( see para. 40 )

4. The concept of aid is more general than that of subsidy because it embraces not only positive benefits, such as subsidies, but also measures which, in various forms, mitigate the charges which are normally included in the budget of an undertaking and which, therefore, without being subsidies in the strict sense of the word, are similar in character and have the same effect. It follows that, in order for a measure to constitute aid within the meaning of Article 92(1) of the Treaty (now, after amendment, Article 87(1) EC), it is not necessary for there to have been a transfer of resources from the State to the beneficiary. That is the case where a guarantee has been granted by the State to an undertaking obtaining a loan from private banks.

( see paras 44-45 )

5. Although, in the absence of Community provisions relating to the procedure applicable to the recovery of illegal aid, such recovery must take place, in principle, in accordance with the relevant provisions of national law, such provisions must none the less be applied in such a way that the recovery required by Community law is not rendered practically impossible and the interests of the Community are taken fully into consideration.

( see para. 55 )

Parties

In Case C-404/97,

Commission of the European Communities, represented by D. Triantafyllou and A.M. Alves Vieira, of its Legal Service, acting as Agents, with an address for service in Luxembourg at the office of C. Gómez de la Cruz, of the same service, Wagner Centre, Kirchberg,

applicant,

v

Portuguese Republic, represented by Professor J. Mota de Campos, L. Fernandes, Director of the Legal Service of the European Communities Directorate-General in the Ministry of Foreign Affairs, and M.L. Duarte, Legal Adviser in the same service, acting as Agents, with an address for service in Luxembourg at the Portuguese Embassy, 33 Allée Scheffer,

defendant,

APPLICATION for a declaration that, by failing to cancel and recover, within the prescribed period, the aid from which EPAC - Empresa para a Agroalimentação e Cereais, SA unduly benefited, the Portuguese Republic has failed to fulfil its obligations under Commission Decision 97/762/EC of 9 July 1997 on measures taken by Portugal to assist EPAC - Empresa Para a Agroalimentação e Cereais, SA (OJ 1997 L 311, p. 25),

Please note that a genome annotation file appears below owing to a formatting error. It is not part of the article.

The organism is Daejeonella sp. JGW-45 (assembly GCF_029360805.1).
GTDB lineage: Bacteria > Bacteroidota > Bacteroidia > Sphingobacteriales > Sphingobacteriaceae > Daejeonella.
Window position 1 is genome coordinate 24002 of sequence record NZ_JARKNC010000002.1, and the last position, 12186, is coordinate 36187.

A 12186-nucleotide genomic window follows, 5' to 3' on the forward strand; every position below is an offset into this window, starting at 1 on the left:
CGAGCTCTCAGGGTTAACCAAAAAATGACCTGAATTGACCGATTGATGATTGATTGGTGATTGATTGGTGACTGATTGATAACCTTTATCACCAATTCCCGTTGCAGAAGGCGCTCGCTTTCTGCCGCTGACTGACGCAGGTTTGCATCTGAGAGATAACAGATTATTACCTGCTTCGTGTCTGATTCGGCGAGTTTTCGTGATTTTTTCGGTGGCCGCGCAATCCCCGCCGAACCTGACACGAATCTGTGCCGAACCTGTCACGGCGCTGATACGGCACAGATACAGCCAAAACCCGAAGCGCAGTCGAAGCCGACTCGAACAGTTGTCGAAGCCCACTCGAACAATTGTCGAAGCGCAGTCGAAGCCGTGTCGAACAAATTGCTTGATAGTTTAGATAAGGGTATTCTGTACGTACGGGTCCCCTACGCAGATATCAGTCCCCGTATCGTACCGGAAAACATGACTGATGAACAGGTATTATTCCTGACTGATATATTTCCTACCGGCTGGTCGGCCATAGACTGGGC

THE COURT,

composed of: G.C. Rodríguez Iglesias, President, J.C. Moitinho de Almeida, D.A.O. Edward, L. Sevón (Rapporteur) and R. Schintgen (Presidents of Chambers), P.J.G. Kapteyn, C. Gulmann, P. Jann, H. Ragnemalm, M. Wathelet and V. Skouris, Judges,

Advocate General: D. Ruiz-Jarabo Colomer,

Registrar: H. von Holstein, Deputy Registrar,

having regard to the Report for the Hearing,

after hearing oral argument from the parties at the hearing on 21 September 1999,

after hearing the Opinion of the Advocate General at the sitting on 28 October 1999,

gives the following

Judgment

Grounds

1 By application lodged at the Court Registry on 2 December 1997, the Commission of the European Communities brought an action under the second subparagraph of Article 93(2) of the EC Treaty (now the second subparagraph of Article 88(2) EC) for a declaration that, by failing to cancel and recover, within the prescribed period, the aid from which EPAC - Empresa para a Agroalimentação e Cereais, SA (hereinafter EPAC) unduly benefited, the Portuguese Republic has failed to fulfil its obligations under Commission Decision 97/762/EC of 9 July 1997 on measures taken by Portugal to assist EPAC - Empresa Para a Agroalimentação e Cereais, SA (OJ 1997 L 311, p. 25, hereinafter the decision at issue).

2 According to the preamble to the decision at issue, before the accession of Portugal to the European Community, the marketing of cereals in Portugal was covered by EPAC as a public monopoly. After accession, this public monopoly was gradually dismantled. From 1991 the cereals market was liberalised and EPAC made into a limited company with public capital. However, EPAC remained responsible for ensuring cereal supplies to the country.

3 EPAC's assets situation was unbalanced, with an excess of fixed assets and insufficient capital of its own for financing current activity. Moreover, it was overstaffed and its financial situation was made worse by the failure of Silopor, a company with exclusively public capital, formed by Decree-Law No 293-A/86 of 12 September 1986 through the transfer of EPAC assets, debt and capital, to pay for the transfer of the port silos.

4 From April 1996 EPAC stopped making payments in respect of most of its financial commitments, since the level of indebtedness and the financial charges to be paid became so high that it could no longer shoulder the burden from its own resources.

5 By interministerial decision of 26 July 1996, a plan for making EPAC viable and financially sound was adopted, as part of which EPAC was authorised to negotiate the terms of a loan up to a total of PTE 50 billion, PTE 30 billion of which would be covered by a State guarantee.